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August 9, 2010
Casebook Rentals and Thoughts on E-texts
Over the weekend, Joe H. and I exchanged some notes about West offering to "rent" casebooks. But there was no mention of providing the same to the professor who assigned the casebook. Not only can students rent their print casebook, but they will obtain immediate access to the e-version of the casebook. I will be honest and say I didn't know that TR was renting books, nor did I know TR was making all of its casebooks available in digital form.
Apparently, someone has figured that if you rent your casebook you will save 38% or more than if you buy it. So, for example, Dressler and Thomas' Criminal Procedure: Principles, Policies and Perspectives, 4th retails at (gulp) $178. If you rent it, you pay $22.50 per month until you return it.
I wonder if $22.50 a month is enough to get law students to return a book on time? I'll have to watch that and think about raising overdue fines. So it does seem like it would save a student money - and they get an e-version too. More on that in a minute.
So what does West get out of this? Probably, they are tired of loosing out on the secondary casebook market. I saw my sample title on Amazon available in very good but used condition for $110. So that could really pile up. The rental program could recoup some of that lost revenue.
From the students' perspective, it is an attractive deal. You get an e-version of your casebook. You are allowed to mark up and highlight your print rental (I don't know how that works for West but they claim you can do it.). Access to your e-version terminates when you return your rental print version. And, you don't have the hassle of putting your used, marked up casebook on the market for resale.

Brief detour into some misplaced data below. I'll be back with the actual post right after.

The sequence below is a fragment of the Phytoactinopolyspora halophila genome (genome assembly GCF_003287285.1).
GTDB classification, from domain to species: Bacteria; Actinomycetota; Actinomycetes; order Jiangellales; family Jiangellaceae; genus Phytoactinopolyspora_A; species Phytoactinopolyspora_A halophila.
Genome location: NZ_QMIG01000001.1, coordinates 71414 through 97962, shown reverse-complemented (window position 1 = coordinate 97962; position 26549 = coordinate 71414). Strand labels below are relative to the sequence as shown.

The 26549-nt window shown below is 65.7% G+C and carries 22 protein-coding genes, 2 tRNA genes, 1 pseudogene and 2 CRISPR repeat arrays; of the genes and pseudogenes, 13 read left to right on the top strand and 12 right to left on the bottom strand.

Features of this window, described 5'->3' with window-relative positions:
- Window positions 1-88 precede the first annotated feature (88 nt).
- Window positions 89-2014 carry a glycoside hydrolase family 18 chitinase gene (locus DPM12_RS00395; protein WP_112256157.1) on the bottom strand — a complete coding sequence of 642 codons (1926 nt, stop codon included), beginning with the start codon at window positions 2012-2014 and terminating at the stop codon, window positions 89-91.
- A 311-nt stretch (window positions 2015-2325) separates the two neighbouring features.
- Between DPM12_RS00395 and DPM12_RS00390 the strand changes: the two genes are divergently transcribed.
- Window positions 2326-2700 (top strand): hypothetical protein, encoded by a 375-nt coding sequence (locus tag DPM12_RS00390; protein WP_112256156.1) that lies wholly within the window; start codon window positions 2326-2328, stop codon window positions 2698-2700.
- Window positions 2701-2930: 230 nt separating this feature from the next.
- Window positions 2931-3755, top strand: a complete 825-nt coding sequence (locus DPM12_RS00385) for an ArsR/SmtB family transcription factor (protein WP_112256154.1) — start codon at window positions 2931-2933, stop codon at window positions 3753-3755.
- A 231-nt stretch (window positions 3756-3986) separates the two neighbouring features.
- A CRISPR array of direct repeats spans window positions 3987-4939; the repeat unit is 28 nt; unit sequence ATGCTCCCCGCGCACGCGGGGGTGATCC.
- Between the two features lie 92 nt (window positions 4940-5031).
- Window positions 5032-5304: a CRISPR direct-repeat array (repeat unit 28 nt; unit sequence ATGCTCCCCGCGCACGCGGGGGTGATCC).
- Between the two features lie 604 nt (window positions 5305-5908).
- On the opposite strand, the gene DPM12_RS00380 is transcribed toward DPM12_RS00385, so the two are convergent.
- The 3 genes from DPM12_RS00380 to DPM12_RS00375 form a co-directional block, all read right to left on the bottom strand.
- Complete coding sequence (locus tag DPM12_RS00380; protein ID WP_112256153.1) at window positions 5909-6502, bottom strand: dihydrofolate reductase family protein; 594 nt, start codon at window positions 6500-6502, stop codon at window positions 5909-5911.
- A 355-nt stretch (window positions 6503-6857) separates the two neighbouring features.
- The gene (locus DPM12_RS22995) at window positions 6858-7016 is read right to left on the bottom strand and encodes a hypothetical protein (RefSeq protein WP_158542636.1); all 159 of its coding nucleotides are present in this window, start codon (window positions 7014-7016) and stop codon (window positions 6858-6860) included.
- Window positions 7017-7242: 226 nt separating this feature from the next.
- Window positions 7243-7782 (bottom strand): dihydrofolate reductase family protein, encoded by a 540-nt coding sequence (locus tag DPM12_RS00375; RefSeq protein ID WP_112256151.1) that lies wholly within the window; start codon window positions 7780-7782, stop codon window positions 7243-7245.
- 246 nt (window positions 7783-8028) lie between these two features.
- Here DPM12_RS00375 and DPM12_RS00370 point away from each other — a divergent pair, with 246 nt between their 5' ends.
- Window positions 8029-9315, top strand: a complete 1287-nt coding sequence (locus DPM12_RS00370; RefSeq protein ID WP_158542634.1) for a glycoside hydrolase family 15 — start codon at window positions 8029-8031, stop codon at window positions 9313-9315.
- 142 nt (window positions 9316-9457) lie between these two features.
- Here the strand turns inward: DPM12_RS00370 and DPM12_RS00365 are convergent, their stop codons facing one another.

What I do find weird is that you have to rent the print version to gain access to the e-version. As far as I can tell, you cannot just rent the e-version. Perhaps they still need to guarantee a market to their authors. Also, the e-version is not kindle, nook, ipad or any other eye friendly e-reader gadget. You just download it to your computer. So, it looks like they haven't really put any extra investment in this product. They just let you download the PDF to your computer.
And, what is even odder is that there does not seem to be any effort to integrate the casebooks with their TWEN pages.
Take a page from Blackboard. Last month, Blackboard announced that it would partner with a major publisher and two major e textbook vendors to make it easier for Blackboard users to access their digital materials directly through the Blackboard interface. The program will allow users to search for and assign readings in e-books directly from the Blackboard course page. It can't be long that Blackboard will partner up with long time partner LexisNexis with the same idea in mind. Ot at least I hope so. Think how much more convenient a web course could be if the readings can be loaded directly into the course web page or attached to other mashed-up content?
So far, I haven't seen any effort by Lexis to rent casebooks or provide e-versions of their texts in e-reader friendly or nonfriendly version. Frankly, e-textbooks have not been terribly successful in universities - though I think this is a temporary situation. Authors have to become more creative and knowledgable about how to synthesize text and other media can work together for a better learning experience. A fully realized e-casebook may even take the place of a course page.